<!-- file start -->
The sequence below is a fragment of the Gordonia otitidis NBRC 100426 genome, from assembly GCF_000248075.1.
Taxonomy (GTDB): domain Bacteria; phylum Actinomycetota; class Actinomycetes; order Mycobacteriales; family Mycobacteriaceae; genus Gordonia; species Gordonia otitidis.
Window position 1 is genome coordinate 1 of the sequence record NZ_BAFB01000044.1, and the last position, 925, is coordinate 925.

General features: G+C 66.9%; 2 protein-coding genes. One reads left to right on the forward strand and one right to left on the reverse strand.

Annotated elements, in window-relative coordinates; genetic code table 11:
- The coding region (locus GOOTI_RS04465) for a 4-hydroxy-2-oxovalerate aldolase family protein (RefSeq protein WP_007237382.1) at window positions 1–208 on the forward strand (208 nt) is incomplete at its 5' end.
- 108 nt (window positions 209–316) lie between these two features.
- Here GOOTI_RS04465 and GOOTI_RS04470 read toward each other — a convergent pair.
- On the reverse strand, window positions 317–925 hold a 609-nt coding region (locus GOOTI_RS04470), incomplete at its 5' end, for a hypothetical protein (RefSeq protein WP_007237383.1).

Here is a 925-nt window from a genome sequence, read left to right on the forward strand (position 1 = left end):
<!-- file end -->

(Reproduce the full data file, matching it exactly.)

The sequence below is a fragment of the Gordonia otitidis NBRC 100426 genome, from assembly GCF_000248075.1.
Taxonomy (GTDB): domain Bacteria; phylum Actinomycetota; class Actinomycetes; order Mycobacteriales; family Mycobacteriaceae; genus Gordonia; species Gordonia otitidis.
Window position 1 is genome coordinate 1 of the sequence record NZ_BAFB01000044.1, and the last position, 925, is coordinate 925.

General features: G+C 66.9%; 2 protein-coding genes. One reads left to right on the forward strand and one right to left on the reverse strand.

Annotated elements, in window-relative coordinates; genetic code table 11:
- The coding region (locus GOOTI_RS04465) for a 4-hydroxy-2-oxovalerate aldolase family protein (RefSeq protein WP_007237382.1) at window positions 1–208 on the forward strand (208 nt) is incomplete at its 5' end.
- 108 nt (window positions 209–316) lie between these two features.
- Here GOOTI_RS04465 and GOOTI_RS04470 read toward each other — a convergent pair.
- On the reverse strand, window positions 317–925 hold a 609-nt coding region (locus GOOTI_RS04470), incomplete at its 5' end, for a hypothetical protein (RefSeq protein WP_007237383.1).

Here is a 925-nt window from a genome sequence, read left to right on the forward strand (position 1 = left end):